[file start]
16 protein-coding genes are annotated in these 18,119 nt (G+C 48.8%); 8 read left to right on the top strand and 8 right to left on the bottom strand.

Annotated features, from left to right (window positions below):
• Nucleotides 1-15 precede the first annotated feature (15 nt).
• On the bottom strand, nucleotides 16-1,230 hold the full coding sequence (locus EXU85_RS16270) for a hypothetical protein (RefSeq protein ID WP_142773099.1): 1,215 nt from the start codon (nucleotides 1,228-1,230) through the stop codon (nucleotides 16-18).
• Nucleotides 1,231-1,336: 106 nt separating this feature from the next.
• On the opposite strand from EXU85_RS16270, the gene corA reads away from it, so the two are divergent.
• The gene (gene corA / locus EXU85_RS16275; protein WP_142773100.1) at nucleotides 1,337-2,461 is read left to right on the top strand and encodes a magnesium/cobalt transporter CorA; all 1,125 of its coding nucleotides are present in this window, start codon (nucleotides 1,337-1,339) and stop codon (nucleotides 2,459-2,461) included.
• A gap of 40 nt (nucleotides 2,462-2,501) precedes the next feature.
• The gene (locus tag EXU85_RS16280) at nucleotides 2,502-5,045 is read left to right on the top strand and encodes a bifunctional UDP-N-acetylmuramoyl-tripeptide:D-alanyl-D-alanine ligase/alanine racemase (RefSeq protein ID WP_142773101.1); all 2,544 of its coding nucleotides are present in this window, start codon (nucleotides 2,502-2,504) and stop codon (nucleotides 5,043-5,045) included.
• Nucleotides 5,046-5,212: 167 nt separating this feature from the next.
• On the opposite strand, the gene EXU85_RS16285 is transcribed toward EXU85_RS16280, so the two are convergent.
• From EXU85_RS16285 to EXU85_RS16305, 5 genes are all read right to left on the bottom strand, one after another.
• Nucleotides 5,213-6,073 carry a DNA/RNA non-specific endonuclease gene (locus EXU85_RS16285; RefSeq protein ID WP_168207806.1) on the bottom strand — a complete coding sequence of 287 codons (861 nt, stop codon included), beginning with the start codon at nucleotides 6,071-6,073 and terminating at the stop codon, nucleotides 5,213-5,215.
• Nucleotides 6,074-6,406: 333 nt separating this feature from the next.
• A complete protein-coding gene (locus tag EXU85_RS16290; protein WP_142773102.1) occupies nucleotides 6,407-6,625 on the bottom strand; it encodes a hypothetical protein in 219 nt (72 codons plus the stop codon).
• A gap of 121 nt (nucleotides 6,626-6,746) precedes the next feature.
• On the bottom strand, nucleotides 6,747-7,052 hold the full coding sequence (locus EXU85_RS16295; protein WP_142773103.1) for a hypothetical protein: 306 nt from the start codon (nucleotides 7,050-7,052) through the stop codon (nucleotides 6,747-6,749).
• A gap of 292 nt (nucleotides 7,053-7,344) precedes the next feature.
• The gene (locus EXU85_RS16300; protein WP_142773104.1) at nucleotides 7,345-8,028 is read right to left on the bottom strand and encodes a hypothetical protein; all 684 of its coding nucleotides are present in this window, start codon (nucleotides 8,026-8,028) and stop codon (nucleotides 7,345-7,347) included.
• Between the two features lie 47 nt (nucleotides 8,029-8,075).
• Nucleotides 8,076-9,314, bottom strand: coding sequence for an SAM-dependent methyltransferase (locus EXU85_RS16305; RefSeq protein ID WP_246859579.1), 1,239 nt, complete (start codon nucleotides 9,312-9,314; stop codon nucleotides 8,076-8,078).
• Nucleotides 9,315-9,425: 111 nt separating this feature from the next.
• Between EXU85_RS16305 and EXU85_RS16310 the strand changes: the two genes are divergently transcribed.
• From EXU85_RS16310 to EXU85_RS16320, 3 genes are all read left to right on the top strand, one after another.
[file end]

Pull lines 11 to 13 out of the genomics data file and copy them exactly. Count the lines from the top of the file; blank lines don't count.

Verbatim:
• On the opposite strand, the gene EXU85_RS16285 is transcribed toward EXU85_RS16280, so the two are convergent.
• From EXU85_RS16285 to EXU85_RS16305, 5 genes are all read right to left on the bottom strand, one after another.
• Nucleotides 5,213-6,073 carry a DNA/RNA non-specific endonuclease gene (locus EXU85_RS16285; RefSeq protein ID WP_168207806.1) on the bottom strand — a complete coding sequence of 287 codons (861 nt, stop codon included), beginning with the start codon at nucleotides 6,071-6,073 and terminating at the stop codon, nucleotides 5,213-5,215.